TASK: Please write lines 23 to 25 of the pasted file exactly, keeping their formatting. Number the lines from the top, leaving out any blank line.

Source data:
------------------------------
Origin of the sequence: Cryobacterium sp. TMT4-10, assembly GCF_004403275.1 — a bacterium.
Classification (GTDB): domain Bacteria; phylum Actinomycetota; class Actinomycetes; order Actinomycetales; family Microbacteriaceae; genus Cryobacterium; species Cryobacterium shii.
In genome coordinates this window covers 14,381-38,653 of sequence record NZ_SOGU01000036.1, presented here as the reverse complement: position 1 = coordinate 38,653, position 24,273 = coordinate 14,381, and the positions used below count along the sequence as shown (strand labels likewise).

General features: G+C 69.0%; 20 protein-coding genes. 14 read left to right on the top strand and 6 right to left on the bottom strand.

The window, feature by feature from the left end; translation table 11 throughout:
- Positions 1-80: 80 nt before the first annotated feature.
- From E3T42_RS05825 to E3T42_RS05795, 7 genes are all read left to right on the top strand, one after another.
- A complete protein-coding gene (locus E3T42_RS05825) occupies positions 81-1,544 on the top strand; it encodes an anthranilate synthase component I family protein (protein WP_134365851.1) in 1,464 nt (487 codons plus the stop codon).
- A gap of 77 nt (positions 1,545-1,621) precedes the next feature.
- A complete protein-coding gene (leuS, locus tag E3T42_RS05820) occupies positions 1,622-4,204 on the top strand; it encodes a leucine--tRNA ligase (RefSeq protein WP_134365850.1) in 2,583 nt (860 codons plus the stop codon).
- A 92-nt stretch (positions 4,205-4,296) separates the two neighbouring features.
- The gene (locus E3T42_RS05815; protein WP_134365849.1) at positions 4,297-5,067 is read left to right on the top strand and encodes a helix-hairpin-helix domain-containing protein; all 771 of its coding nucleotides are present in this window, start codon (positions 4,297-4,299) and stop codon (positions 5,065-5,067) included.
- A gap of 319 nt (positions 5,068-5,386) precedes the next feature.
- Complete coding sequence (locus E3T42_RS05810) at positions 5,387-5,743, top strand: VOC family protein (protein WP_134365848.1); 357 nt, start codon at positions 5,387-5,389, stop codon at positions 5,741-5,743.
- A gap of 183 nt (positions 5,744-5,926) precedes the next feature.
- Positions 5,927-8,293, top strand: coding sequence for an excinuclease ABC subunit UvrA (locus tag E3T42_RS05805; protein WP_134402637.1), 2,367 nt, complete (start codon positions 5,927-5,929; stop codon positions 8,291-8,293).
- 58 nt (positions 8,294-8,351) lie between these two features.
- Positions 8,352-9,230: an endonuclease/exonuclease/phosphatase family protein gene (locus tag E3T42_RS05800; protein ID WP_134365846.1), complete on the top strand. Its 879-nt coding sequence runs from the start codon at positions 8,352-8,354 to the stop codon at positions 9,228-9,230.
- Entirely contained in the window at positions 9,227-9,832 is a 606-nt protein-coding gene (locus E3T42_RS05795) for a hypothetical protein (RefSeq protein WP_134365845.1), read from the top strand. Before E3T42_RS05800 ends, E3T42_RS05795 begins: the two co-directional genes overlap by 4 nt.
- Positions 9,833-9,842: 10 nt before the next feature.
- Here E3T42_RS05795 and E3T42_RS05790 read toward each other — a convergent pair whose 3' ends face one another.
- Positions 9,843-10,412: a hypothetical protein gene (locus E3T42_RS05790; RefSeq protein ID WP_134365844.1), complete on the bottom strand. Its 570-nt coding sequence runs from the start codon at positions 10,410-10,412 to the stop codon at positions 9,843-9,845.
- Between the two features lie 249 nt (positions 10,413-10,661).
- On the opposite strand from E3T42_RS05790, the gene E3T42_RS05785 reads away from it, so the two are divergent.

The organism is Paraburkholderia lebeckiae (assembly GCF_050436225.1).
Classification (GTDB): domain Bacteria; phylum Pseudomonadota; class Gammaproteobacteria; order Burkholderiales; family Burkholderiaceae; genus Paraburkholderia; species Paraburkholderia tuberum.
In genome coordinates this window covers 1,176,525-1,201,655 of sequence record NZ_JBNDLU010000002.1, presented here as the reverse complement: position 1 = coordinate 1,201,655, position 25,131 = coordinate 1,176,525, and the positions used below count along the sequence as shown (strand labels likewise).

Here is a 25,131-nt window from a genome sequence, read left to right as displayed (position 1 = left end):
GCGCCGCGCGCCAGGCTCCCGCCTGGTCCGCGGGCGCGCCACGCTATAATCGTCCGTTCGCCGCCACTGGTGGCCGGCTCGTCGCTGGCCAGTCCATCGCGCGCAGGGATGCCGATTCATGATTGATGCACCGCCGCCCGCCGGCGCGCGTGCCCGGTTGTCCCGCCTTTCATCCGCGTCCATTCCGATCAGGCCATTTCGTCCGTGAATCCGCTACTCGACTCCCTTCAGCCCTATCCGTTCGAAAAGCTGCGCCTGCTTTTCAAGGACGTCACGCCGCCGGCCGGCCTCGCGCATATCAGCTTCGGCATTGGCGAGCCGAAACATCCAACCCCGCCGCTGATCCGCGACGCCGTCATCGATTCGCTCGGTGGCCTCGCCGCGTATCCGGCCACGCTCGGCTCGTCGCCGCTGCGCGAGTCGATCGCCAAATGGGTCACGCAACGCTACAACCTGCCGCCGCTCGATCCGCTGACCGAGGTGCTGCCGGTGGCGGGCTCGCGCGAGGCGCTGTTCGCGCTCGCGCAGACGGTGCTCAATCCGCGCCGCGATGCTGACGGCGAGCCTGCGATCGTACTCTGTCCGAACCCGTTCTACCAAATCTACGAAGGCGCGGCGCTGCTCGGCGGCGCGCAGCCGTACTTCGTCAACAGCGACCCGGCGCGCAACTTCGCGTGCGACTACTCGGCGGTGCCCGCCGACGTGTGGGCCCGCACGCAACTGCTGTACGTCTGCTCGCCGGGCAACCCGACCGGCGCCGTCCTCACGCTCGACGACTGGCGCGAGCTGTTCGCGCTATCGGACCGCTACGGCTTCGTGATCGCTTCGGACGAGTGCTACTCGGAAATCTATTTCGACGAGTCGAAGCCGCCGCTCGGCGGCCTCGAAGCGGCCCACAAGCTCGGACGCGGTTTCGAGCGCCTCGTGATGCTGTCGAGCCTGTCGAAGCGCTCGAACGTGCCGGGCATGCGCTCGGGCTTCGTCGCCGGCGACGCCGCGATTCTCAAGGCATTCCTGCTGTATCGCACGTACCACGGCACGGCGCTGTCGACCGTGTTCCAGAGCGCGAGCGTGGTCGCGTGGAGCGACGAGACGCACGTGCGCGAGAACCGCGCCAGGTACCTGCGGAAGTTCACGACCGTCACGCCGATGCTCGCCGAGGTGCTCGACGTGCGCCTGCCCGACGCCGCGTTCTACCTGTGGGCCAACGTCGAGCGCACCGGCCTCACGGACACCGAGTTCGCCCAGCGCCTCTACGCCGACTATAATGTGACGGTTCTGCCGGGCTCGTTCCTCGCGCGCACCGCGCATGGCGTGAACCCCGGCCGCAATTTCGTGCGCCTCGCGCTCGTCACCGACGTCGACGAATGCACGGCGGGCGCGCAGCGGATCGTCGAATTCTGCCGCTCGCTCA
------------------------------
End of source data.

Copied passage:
- Between the two features lie 249 nt (positions 10,413-10,661).
- On the opposite strand from E3T42_RS05790, the gene E3T42_RS05785 reads away from it, so the two are divergent.

The organism is Paraburkholderia lebeckiae (assembly GCF_050436225.1).